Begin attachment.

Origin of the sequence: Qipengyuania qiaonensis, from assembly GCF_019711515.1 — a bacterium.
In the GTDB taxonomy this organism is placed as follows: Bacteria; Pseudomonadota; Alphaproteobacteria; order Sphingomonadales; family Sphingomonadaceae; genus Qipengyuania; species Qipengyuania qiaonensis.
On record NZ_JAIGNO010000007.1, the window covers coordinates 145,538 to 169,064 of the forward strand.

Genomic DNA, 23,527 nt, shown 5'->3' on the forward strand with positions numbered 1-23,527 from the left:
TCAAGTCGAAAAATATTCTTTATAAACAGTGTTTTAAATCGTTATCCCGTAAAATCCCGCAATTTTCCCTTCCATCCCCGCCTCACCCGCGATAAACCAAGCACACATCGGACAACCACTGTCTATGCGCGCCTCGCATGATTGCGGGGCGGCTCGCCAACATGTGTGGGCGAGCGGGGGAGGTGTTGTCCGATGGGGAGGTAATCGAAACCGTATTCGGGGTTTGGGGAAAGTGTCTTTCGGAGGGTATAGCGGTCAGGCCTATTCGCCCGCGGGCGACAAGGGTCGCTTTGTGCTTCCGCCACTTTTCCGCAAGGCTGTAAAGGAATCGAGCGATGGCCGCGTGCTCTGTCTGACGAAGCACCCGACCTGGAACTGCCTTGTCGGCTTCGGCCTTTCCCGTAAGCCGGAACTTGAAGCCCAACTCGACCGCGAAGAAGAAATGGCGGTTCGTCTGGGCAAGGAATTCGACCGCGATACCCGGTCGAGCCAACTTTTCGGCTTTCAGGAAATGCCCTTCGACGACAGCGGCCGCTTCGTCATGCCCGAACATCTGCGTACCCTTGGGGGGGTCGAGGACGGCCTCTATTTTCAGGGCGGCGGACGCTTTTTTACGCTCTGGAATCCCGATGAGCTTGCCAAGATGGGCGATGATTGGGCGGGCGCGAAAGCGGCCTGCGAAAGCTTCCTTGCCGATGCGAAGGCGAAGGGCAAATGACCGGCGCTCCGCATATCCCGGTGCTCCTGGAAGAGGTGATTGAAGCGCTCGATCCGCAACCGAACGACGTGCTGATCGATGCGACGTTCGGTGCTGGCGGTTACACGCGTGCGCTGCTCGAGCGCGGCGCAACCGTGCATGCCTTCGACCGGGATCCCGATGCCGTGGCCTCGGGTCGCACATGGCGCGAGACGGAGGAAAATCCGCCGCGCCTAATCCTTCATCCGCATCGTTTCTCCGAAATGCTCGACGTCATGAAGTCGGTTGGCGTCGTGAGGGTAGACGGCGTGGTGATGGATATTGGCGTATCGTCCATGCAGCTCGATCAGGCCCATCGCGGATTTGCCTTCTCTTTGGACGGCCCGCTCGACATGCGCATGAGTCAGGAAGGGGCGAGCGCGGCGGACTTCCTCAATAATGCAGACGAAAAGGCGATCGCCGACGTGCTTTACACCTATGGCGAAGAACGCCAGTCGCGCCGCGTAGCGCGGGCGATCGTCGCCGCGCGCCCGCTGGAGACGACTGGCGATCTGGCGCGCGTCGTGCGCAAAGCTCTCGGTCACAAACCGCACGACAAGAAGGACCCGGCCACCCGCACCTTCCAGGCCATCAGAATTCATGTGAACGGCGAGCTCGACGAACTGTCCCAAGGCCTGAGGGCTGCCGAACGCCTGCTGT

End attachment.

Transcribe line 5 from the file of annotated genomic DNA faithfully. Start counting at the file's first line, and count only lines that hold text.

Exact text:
TCAAGTCGAAAAATATTCTTTATAAACAGTGTTTTAAATCGTTATCCCGTAAAATCCCGCAATTTTCCCTTCCATCCCCGCCTCACCCGCGATAAACCAAGCACACATCGGACAACCACTGTCTATGCGCGCCTCGCATGATTGCGGGGCGGCTCGCCAACATGTGTGGGCGAGCGGGGGAGGTGTTGTCCGATGGGGAGGTAATCGAAACCGTATTCGGGGTTTGGGGAAAGTGTCTTTCGGAGGGTATAGCGGTCAGGCCTATTCGCCCGCGGGCGACAAGGGTCGCTTTGTGCTTCCGCCACTTTTCCGCAAGGCTGTAAAGGAATCGAGCGATGGCCGCGTGCTCTGTCTGACGAAGCACCCGACCTGGAACTGCCTTGTCGGCTTCGGCCTTTCCCGTAAGCCGGAACTTGAAGCCCAACTCGACCGCGAAGAAGAAATGGCGGTTCGTCTGGGCAAGGAATTCGACCGCGATACCCGGTCGAGCCAACTTTTCGGCTTTCAGGAAATGCCCTTCGACGACAGCGGCCGCTTCGTCATGCCCGAACATCTGCGTACCCTTGGGGGGGTCGAGGACGGCCTCTATTTTCAGGGCGGCGGACGCTTTTTTACGCTCTGGAATCCCGATGAGCTTGCCAAGATGGGCGATGATTGGGCGGGCGCGAAAGCGGCCTGCGAAAGCTTCCTTGCCGATGCGAAGGCGAAGGGCAAATGACCGGCGCTCCGCATATCCCGGTGCTCCTGGAAGAGGTGATTGAAGCGCTCGATCCGCAACCGAACGACGTGCTGATCGATGCGACGTTCGGTGCTGGCGGTTACACGCGTGCGCTGCTCGAGCGCGGCGCAACCGTGCATGCCTTCGACCGGGATCCCGATGCCGTGGCCTCGGGTCGCACATGGCGCGAGACGGAGGAAAATCCGCCGCGCCTAATCCTTCATCCGCATCGTTTCTCCGAAATGCTCGACGTCATGAAGTCGGTTGGCGTCGTGAGGGTAGACGGCGTGGTGATGGATATTGGCGTATCGTCCATGCAGCTCGATCAGGCCCATCGCGGATTTGCCTTCTCTTTGGACGGCCCGCTCGACATGCGCATGAGTCAGGAAGGGGCGAGCGCGGCGGACTTCCTCAATAATGCAGACGAAAAGGCGATCGCCGACGTGCTTTACACCTATGGCGAAGAACGCCAGTCGCGCCGCGTAGCGCGGGCGATCGTCGCCGCGCGCCCGCTGGAGACGACTGGCGATCTGGCGCGCGTCGTGCGCAAAGCTCTCGGTCACAAACCGCACGACAAGAAGGACCCGGCCACCCGCACCTTCCAGGCCATCAGAATTCATGTGAACGGCGAGCTCGACGAACTGTCCCAAGGCCTGAGGGCTGCCGAACGCCTGCTGT